The True Car Replacement
It’s no secret that we are passionate about cycling, and particularly commuting via bicycle. A bicycle is the perfect car replacement. You’re not only exercising for free, you’re actually saving a significant amount of money compared to commuting via car. So, let’s make a quick checklist of all the things biking to work does for you that a car does not:
- Fun ✔
- Exercise ✔
- Save money ✔
- Spend time outdoors ✔
- See more of your city ✔
- Better for the environment ✔
- Less stress ✔
- Save time ✔ (1 hour commute covers exercise and travel vs 40 minute car commute and hour at the gym to get the equivalent amount of exercise.)
Why Biking is Alabama Sucks
The only problem with this is that we live in a notoriously unbikeable state, and a potentially even more un-bike-friendly city. Everybody seems to love bullet lists, so I’m going to utilize another one to help paint you a picture using numbers:
- Huntsville has a terrible problem with sprawl, encompassing 214 square miles with 180k people, and the city is still annexing in more area. Comparatively, Atlanta manages to fit 490k people in 134 square miles. Because of the sprawl, all commutes are inherently longer to get to work, bicycles included.
- To top off the sprawl problem, Huntsville has less than 30 miles of “Signed Bike Routes”, we aren’t talking bike lanes…we are talking a tiny ass sign with a silhouette of a bike on it. (Pictured here)
- According to the National Highway Administration, Alabama is ranked #49 out of 50 for most fatalities of bike commuters.
- 0.1% of people in Alabama are commuting via bicycle, which puts Alabama at #48 out of 50.
With these numbers, its no wonder that Alabama is the 3rd fattest state in the country, has the highest percentage of diabetes, the highest number of infant mortality rates, and ranks 49th in life expectancy. The sad truth is you’re more likely to live longer if you live in Bosnia, Uruguay, Mexico, Vietnam, Iran, Nicaragua, the Dominican Republic, or Libya than you are if you live in Alabama. There is a culture of fear and disdain of anything healthy.
Who Gives a Shit
None of the scary items from above stop us from biking, though. Rejecting the norm is not only fun for me, but almost necessary. Also, improving the biking culture and participation in the area is hard to do while sitting on the sidelines. The real catalyst for building the perfect commuting bicycle came from our well storied move into our house-hack.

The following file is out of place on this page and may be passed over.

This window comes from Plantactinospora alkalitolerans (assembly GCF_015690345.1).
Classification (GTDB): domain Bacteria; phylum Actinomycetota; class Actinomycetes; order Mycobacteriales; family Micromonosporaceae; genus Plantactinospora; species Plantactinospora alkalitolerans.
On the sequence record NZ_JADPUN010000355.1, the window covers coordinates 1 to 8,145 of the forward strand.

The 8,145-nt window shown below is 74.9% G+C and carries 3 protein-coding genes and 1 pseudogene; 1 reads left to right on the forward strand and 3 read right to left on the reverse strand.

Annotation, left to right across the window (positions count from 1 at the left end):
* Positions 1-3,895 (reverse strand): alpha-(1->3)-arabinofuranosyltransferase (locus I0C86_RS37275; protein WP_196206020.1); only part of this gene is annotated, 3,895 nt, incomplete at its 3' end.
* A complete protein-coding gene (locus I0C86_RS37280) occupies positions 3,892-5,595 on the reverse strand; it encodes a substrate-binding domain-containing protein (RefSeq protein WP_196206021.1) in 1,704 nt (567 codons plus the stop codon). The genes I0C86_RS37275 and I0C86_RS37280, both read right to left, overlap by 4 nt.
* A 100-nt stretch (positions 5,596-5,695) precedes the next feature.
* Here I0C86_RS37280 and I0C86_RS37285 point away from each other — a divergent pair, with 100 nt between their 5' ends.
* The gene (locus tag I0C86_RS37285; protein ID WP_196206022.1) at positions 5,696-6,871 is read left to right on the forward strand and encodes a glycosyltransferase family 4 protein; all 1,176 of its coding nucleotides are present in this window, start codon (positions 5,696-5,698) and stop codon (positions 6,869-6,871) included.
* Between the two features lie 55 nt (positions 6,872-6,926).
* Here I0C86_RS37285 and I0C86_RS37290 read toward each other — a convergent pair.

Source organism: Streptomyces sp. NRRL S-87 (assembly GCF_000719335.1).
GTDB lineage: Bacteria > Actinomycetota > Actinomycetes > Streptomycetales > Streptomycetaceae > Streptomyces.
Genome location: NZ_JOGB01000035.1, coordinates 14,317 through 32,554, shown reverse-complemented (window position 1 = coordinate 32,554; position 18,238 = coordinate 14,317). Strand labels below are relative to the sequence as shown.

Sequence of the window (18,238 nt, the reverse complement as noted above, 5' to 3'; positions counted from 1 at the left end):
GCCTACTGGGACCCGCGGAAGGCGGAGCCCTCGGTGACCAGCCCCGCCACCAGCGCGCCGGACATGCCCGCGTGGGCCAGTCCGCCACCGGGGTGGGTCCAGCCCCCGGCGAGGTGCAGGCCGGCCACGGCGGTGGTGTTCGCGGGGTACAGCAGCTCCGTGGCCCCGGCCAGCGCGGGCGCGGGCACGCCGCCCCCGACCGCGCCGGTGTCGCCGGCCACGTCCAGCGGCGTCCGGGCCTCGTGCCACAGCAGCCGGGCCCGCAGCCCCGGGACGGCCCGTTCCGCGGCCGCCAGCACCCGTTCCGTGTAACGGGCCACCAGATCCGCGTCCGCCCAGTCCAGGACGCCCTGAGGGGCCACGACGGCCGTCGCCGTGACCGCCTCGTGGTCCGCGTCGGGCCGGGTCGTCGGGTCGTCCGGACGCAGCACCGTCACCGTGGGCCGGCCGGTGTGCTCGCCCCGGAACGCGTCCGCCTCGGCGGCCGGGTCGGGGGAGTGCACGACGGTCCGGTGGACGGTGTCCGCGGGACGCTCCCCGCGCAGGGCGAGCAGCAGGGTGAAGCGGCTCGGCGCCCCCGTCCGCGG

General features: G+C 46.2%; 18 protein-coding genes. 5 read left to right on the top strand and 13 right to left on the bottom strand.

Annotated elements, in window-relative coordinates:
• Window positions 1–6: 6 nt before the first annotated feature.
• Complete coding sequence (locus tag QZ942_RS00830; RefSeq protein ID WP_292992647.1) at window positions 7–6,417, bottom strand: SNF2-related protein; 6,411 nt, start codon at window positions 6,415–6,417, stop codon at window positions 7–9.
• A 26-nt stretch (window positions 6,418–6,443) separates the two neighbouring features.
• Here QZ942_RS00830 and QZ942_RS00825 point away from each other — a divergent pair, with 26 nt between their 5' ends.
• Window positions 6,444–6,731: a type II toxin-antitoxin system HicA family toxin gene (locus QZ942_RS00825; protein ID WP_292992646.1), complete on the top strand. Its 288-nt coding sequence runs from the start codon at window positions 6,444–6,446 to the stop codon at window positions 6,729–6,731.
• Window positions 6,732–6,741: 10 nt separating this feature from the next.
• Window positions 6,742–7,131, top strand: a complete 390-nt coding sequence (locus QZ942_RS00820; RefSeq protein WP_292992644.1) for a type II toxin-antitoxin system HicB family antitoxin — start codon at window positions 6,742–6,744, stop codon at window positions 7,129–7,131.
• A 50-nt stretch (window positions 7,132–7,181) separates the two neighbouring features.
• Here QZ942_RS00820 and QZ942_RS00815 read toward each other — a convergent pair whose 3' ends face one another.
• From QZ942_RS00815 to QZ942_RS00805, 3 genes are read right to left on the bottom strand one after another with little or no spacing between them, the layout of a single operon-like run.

My commute to work more than doubled (which went from 5 to right at 11 miles one way, still impressive by most American’s standards), but the real kicker is that it went down some much busier roads. My previous commute was only 5 miles down a single three lane road, that had a turning lane the entire length of it so people could easily go around me, it also went through three school zones, so people were forced to slow down periodically. The new commute is almost exclusively 4 lane roads that have higher speed limits, more cars, less traffic lights, and no school zones to remind the assholes that they’re not in a NASCAR race.
Enter the E-Bike
If you’re unsure of what that is, it stands for “electric bike”. If you still can’t manage to reason your way through that one, how have you made it this far in life? Imagine a bicycle, and now imagine a motor on that bicycle powered by batteries. That’s pretty much the gist of an e-bike. The motor is what makes it a true car replacement in most scenarios.
Types of E-Bikes
There are generally only a couple types of E-bikes I was considering since this was going to be a DIY project and not buying a purpose built e-bike off the shelf. DIY E-bikes are cheaper, faster, potentially more durable, and endlessly customizable. My options were: hub drive motors, and mid drive motors.
The hub drive puts the motor inside the wheel hub of your bicycle. I’m no mathmatician, but there are two wheels on bikes. This means they have two options for hub motors, either the front or rear wheel. They are easier to install however, the drawbacks of the hub motor are that they affect the weight distribution of the bike, it can be harder to perform routine things like a tire change, and because they aren’t geared, they tend to go slower than mid-drive motors.